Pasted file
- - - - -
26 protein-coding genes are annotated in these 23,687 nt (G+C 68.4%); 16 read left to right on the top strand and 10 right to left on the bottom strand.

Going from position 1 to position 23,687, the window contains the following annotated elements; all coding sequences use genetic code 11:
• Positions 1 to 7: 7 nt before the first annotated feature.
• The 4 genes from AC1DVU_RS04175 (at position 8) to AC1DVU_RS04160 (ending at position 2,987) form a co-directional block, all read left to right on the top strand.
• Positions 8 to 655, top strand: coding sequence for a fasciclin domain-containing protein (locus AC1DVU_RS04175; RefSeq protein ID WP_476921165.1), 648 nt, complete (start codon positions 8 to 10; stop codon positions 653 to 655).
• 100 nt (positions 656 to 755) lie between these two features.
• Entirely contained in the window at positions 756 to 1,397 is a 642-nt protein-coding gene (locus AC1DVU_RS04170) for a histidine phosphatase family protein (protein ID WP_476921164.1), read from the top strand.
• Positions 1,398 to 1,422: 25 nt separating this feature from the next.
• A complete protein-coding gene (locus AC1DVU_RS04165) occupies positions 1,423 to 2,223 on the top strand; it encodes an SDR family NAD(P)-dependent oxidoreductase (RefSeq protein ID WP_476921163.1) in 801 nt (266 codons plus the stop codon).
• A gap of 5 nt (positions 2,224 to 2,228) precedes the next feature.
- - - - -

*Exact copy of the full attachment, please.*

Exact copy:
26 protein-coding genes are annotated in these 23,687 nt (G+C 68.4%); 16 read left to right on the top strand and 10 right to left on the bottom strand.

Going from position 1 to position 23,687, the window contains the following annotated elements; all coding sequences use genetic code 11:
• Positions 1 to 7: 7 nt before the first annotated feature.
• The 4 genes from AC1DVU_RS04175 (at position 8) to AC1DVU_RS04160 (ending at position 2,987) form a co-directional block, all read left to right on the top strand.
• Positions 8 to 655, top strand: coding sequence for a fasciclin domain-containing protein (locus AC1DVU_RS04175; RefSeq protein ID WP_476921165.1), 648 nt, complete (start codon positions 8 to 10; stop codon positions 653 to 655).
• 100 nt (positions 656 to 755) lie between these two features.
• Entirely contained in the window at positions 756 to 1,397 is a 642-nt protein-coding gene (locus AC1DVU_RS04170) for a histidine phosphatase family protein (protein ID WP_476921164.1), read from the top strand.
• Positions 1,398 to 1,422: 25 nt separating this feature from the next.
• A complete protein-coding gene (locus AC1DVU_RS04165) occupies positions 1,423 to 2,223 on the top strand; it encodes an SDR family NAD(P)-dependent oxidoreductase (RefSeq protein ID WP_476921163.1) in 801 nt (266 codons plus the stop codon).
• A gap of 5 nt (positions 2,224 to 2,228) precedes the next feature.